Time to Kill by Leslie Darbon - directed by Reg Peters
Critic's Comments:- (Contd)
"After opening mood music, which should have been louder, in my opinion, in order to silence the audience and create more excitement, the curtains opened on a living room scene, with one entrance/exit at the rear stage right and the same stage left. Two windows at the back looked out on trees/gardens. Some artistic license was needed to overcome the incongruity of the landing being on the same level as the living room and kitchen. However, the landing was effective, since balustrade and vertical bars served as both prison cell, from which Alan Sexton was to have "escaped" in order to begin the sexual fantasy that was to entrap him and then as the prisoner's dock within the courtroom scenes. Perhaps some additional height between "landing" and stage would have created slightly more realism. Also slightly incongruous was the hatch at the back. From memory it was used once, to good effect, to create a voyeuristic sense of impending judgement as the ladies looked out upon the hapless victim Alan Sexton. However, its position next to the window suggested that the ladies must have been in the garden rather than in the kitchen. Could the hatch have been stage right or would that have cut off half the audience from seeing it? Finally, for a housing estate in suburbia, where much of the story line depended on nosy neighbours being able to see across the street, should there have been houses visible through the windows? If there were I apologise but I don't remember seeing them. These are all small points which didn't detract from my enjoyment but which did go through my mind as the action unfolded. Otherwise the set was strong and worked very well. There were no difficult sightlines and no period when action was obscured by props, scenery or other actors. Positioning on stage was all good. Wardrobe was contemporary and the courtroom garb worked well. The lighting plot was straightforward.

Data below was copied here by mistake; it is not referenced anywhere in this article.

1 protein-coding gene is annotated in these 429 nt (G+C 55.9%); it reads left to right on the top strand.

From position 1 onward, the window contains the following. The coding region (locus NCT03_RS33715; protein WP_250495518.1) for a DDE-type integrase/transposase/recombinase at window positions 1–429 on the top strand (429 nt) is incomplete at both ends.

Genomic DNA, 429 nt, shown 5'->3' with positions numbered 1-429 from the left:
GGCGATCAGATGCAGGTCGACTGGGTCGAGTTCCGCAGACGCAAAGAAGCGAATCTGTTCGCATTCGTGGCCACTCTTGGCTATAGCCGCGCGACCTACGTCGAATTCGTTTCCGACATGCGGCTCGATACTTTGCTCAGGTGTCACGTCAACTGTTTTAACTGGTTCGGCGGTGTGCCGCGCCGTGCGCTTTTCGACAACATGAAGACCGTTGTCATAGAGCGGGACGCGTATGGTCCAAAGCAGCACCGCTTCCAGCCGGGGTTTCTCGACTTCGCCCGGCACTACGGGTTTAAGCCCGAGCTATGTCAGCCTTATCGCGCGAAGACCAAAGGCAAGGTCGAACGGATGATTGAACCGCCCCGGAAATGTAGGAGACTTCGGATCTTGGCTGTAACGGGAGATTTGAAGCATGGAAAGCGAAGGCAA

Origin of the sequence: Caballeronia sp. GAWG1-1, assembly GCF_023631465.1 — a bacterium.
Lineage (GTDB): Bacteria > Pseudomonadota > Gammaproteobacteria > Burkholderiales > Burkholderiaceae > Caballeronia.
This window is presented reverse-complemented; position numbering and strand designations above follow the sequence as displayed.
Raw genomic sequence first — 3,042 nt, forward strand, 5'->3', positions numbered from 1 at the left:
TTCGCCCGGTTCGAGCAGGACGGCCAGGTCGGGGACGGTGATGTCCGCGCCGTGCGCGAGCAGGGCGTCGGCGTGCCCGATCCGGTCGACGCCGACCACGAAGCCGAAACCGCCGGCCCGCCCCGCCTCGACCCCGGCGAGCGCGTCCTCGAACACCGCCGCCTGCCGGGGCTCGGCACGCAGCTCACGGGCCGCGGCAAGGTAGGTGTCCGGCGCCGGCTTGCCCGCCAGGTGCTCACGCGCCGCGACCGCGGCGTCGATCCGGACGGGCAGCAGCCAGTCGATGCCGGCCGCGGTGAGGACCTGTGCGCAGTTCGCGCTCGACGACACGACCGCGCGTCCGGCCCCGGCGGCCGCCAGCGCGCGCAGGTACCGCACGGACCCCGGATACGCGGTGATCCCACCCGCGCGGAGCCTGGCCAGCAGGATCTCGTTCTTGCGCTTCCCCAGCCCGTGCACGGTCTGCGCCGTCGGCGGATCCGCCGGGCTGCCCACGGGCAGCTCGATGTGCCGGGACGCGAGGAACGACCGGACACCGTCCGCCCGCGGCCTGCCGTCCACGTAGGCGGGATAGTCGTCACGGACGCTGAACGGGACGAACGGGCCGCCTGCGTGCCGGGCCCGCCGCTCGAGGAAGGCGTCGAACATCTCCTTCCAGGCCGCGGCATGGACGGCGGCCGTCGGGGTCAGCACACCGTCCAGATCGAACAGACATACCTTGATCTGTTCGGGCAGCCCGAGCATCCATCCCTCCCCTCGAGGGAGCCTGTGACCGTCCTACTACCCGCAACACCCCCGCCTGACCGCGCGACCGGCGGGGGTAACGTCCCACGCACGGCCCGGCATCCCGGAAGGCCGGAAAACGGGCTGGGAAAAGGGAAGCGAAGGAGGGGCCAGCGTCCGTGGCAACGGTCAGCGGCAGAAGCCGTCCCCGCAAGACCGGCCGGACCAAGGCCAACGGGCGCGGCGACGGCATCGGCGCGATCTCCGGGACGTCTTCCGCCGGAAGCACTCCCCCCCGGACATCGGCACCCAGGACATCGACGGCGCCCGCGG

Time To Kill was well written and probably needed more than one viewing to appreciate the nuances. Only when Don tried to release Alan from his handcuffs and both got an electric shock for their pains did it become apparent that it had been Maggie who had been reading Don's electrical text books and not the boy next door. Early on in the first scene when Don was rearranging his text books one felt there must have been significance to this and yet at the time it just seemed like irrelevant business and slowed down the pace. The same was true of the dialogue over the golf club chair, the relevance of which became apparent only later. (And did Don lift the chair despite it being screwed to the floor? I can't remember.). Perhaps more unease, or sense of guilt in Maggie's face and gestures, during these sections of dialogue, would have hinted at the significance yet to be revealed. Only in Act Two when all the players were allowed to develop a character did the action move swiftly along and the plot became really interesting. This is somewhat frustrating for a reviewer since the unfolding character of Maggie in Act One could only be thoroughly appreciated in retrospect as her exaggerated demands for justice or, more correctly, retribution, became apparent. Throughout most of Act One, at least until his discovery of the kangaroo court in his living room, Don was oblivious to his wife's machinations and we are left to wonder, again in retrospect, how much Maggie knew of his affair with Rosemary and the unborn baby which should have been hers. Her frustration at not having had children was touched upon and her vicious vignette of her father's ship throwing a thief overboard in order to keep the rest of the crew on the straight and narrow should have flagged something in my mind but it didn't quite; rather it was another example of dialogue I couldn't find context for until much later. Maggie was clearly manipulative; that much was obvious early in Act One. That she was also seeking revenge was revealed much later but the focus of her hurt and motivation for hurting was only apparent towards the end. The throwing of acid in Don's eyes was no less shocking for all that the acid turned out to be water. This single powerful act of deliberate destructive intent summed up the instantaneous recognition that Maggie had wasted her years in fruitless (literally, in the sense of childless) fidelity to an ambitious and self-centred adulterer.